A Belated Thank You Letter
November 16, 2005
Dear Ms. Parks,
I meant to write earlier. I even considered coming down to see you at the museum a few weeks ago but couldn’t quite muster up the nerve. I felt–still feel–odd approaching you. What could I possibly say? What legitimate claim could I make on your attention? How could I explain how you, a person I’d never met and had almost nothing in common with, touched me? Why I got teary-eyed when I heard you’d died, and then again when I heard you were going to lay in honor in the Capitol building?
My reaction surprised me. I’ve always thought it was cool that you’d ended up here in Detroit–you were one of the good things about this city that needs more of them–but it’s not as if I’d ever met you or even seen you around town. I saw your bus at the Henry Ford, and wondered how you felt about having it there, about the fact that one could purchase a Mold-a-Rama miniature of it. I guess there’s nothing inherently disrespectful about injection molded plastic figures. Maybe they could even be a positive force; one of them may make its way into the hands of a child who will ask about it and thus hear about who you were and what you did.
When I first learned about you, I didn’t get it. There I was, trying to be a good girl and follow all the rules and the people who made or at least enforced those rules were praising some lady who was famous for not following a rule. Rosa Parks refused to give up her seat for a white man when the bus driver told her to and got arrested, the teacher said. She’s a heroine, the teacher said. What? That didn’t make any sense. People who got arrested were criminals and criminals were bad; I knew that. So what was the teacher was saying didn’t make sense. I should not do what I’m told? Some rules really are meant to be broken? I was confused.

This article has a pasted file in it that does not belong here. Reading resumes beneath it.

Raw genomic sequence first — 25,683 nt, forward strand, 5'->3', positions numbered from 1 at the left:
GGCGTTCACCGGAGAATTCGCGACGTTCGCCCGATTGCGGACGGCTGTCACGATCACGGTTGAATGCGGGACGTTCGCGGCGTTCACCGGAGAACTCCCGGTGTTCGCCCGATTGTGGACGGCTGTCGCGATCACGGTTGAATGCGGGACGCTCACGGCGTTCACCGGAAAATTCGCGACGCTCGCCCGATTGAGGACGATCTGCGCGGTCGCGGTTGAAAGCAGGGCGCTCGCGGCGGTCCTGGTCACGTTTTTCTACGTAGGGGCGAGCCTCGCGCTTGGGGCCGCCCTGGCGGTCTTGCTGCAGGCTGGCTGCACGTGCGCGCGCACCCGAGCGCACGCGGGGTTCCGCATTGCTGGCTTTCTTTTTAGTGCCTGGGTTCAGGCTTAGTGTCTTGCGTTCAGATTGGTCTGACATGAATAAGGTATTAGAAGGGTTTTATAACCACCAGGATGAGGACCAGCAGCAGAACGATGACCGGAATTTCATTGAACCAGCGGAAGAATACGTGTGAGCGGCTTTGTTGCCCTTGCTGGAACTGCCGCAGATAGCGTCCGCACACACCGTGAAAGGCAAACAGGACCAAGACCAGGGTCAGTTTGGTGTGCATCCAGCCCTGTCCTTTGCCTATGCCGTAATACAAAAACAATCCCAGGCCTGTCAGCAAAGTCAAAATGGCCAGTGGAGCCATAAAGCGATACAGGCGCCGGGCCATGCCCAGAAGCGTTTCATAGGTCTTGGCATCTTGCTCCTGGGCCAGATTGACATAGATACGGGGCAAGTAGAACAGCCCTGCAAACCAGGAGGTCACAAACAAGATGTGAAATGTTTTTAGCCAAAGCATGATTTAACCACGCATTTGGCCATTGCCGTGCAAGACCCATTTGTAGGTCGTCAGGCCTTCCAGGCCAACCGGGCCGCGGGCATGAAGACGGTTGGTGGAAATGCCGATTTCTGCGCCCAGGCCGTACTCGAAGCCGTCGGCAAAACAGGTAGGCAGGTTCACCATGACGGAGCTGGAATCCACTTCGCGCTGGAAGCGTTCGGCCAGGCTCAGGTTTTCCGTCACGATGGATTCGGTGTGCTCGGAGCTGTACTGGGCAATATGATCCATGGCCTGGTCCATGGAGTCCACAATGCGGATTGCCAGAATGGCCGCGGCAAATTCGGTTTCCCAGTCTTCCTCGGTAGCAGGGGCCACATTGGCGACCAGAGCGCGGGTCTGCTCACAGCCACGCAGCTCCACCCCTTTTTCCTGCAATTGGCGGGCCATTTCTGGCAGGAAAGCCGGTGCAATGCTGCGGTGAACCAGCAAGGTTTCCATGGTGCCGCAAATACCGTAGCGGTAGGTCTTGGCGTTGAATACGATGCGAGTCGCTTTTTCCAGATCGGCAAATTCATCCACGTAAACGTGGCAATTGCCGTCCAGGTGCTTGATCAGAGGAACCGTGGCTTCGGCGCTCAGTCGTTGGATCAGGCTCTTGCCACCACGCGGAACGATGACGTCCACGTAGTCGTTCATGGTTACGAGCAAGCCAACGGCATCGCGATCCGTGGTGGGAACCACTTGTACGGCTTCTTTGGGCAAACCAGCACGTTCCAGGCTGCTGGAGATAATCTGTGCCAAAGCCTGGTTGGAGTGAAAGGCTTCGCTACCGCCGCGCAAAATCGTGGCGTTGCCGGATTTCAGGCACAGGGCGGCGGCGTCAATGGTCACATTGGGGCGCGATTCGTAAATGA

After I’d grown up some and learned more about how the world works, I was better able to appreciate what you’d done, to see how regular person could make a choice that would spur many other people to act together and change an unjust system. Thank you for being brave enough to make that choice. Because of you, others were spurred to activism, not just in Montgomery in the 1950s but in places and times far removed from where and when you took a stand by remaining seated. For instance, there’s a man who credits you with inspiring him to found a training program for public interest advocates.
The world is a better place for having had you in it, and I wish that there were more people like you. I wish I were more like you. Knowing that you were 42 years old when you made your big move, I think there’s still hope for me to do some good in the world before I leave it. Thank you for setting an example of the difference one woman can make.